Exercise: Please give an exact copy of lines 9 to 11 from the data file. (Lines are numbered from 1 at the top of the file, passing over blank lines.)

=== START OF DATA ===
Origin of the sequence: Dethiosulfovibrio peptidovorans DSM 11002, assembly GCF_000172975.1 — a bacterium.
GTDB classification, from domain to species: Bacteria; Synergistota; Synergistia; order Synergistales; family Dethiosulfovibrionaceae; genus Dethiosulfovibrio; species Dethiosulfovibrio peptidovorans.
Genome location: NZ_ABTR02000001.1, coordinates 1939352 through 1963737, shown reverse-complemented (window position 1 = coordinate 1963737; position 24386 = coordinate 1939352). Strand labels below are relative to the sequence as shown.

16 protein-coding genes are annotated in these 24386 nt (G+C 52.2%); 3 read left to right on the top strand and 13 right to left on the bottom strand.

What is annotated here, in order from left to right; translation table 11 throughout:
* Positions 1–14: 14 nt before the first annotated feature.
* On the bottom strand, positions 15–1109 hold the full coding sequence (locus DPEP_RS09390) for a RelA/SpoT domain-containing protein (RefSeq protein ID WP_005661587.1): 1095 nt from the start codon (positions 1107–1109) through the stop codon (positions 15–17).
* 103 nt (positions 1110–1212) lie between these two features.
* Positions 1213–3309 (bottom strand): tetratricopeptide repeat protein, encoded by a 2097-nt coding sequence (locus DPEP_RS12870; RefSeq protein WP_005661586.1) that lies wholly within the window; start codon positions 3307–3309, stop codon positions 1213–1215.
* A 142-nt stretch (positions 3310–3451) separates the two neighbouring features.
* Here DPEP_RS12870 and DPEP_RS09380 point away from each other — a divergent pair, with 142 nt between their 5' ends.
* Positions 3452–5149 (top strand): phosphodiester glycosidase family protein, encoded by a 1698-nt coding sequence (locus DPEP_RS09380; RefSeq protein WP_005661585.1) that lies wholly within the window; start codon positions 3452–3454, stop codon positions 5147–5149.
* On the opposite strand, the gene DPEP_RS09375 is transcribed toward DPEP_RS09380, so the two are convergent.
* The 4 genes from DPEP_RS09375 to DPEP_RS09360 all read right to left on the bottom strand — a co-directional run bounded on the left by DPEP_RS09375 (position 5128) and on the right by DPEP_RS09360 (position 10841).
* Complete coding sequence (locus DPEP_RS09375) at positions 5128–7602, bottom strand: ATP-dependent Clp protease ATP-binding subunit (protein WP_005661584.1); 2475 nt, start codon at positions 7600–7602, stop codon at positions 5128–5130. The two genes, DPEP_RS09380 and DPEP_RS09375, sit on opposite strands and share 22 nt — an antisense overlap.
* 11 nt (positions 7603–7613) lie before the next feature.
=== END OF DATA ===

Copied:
* Positions 1213–3309 (bottom strand): tetratricopeptide repeat protein, encoded by a 2097-nt coding sequence (locus DPEP_RS12870; RefSeq protein WP_005661586.1) that lies wholly within the window; start codon positions 3307–3309, stop codon positions 1213–1215.
* A 142-nt stretch (positions 3310–3451) separates the two neighbouring features.
* Here DPEP_RS12870 and DPEP_RS09380 point away from each other — a divergent pair, with 142 nt between their 5' ends.